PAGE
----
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The Long Gray Line
Time Out says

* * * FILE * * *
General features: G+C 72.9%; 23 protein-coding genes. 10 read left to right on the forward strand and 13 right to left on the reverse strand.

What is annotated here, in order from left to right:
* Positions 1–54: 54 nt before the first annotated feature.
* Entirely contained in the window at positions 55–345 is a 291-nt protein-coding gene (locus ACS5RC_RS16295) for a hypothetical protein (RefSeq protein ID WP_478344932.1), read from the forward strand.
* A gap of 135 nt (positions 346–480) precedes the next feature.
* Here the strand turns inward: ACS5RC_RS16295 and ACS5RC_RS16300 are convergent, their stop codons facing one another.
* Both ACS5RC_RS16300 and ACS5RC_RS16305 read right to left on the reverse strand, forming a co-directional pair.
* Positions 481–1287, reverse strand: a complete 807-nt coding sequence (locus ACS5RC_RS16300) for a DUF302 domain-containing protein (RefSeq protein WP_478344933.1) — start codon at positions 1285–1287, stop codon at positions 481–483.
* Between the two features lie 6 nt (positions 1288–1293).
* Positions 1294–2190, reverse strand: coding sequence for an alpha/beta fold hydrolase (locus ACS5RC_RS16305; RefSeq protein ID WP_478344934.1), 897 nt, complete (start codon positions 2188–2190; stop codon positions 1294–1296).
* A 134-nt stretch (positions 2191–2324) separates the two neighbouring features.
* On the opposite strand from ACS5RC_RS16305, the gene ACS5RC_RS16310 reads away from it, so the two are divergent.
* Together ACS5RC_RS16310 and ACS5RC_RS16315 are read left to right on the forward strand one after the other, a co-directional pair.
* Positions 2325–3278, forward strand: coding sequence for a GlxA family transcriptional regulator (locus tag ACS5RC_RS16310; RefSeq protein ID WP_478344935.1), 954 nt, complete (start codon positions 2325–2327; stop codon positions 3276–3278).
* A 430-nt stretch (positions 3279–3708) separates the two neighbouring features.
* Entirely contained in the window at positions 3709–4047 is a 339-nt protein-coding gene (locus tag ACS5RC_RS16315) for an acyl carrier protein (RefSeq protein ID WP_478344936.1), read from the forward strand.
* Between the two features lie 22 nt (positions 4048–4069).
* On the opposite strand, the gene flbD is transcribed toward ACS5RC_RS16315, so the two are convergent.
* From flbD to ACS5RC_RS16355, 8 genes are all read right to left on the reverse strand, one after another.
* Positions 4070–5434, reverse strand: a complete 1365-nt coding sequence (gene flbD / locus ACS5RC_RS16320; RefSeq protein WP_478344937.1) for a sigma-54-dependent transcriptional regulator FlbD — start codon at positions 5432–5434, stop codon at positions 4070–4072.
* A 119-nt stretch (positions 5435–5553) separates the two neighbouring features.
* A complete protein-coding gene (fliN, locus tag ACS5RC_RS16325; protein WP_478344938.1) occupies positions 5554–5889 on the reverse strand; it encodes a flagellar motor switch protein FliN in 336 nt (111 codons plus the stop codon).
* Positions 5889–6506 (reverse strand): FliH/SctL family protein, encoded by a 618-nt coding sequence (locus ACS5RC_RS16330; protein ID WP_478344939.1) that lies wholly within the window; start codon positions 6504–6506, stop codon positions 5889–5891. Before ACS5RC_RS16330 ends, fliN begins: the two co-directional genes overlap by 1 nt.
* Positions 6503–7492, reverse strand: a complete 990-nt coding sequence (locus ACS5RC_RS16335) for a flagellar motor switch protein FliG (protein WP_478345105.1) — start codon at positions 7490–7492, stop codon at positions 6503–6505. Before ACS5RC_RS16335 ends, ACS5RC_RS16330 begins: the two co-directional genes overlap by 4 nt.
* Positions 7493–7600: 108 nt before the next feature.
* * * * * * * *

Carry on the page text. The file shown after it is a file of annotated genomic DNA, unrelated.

A beautifully crafted film, every image composed with graceful simplicity, but all that emerges is a lame 'Goodbye Mr Chips of West Point'. As a clumsy young man fresh off the boat from Ireland, hired by West Point Military Academy as a waiter, Marty Maher (Power) enlists to escape the mounting bill for breakages set against his wages, and becomes an instructor despite his ineptitude. Fifty years later, he is still there, a living monument to West Point, revered (he and his wife O'Hara having lost their only child at birth) as a beloved surrogate father to generations of cadets. The placid endorsement of military tradition (a straw dummy doubt about raising boys up to be cannon-fodder is easily disposed of) would be easier to take were it not for the rampant Irishry (jigs and pseudo-poetic blarney at every opportunity) that makes the sentimentality flow in buckets. Good performances, nevertheless.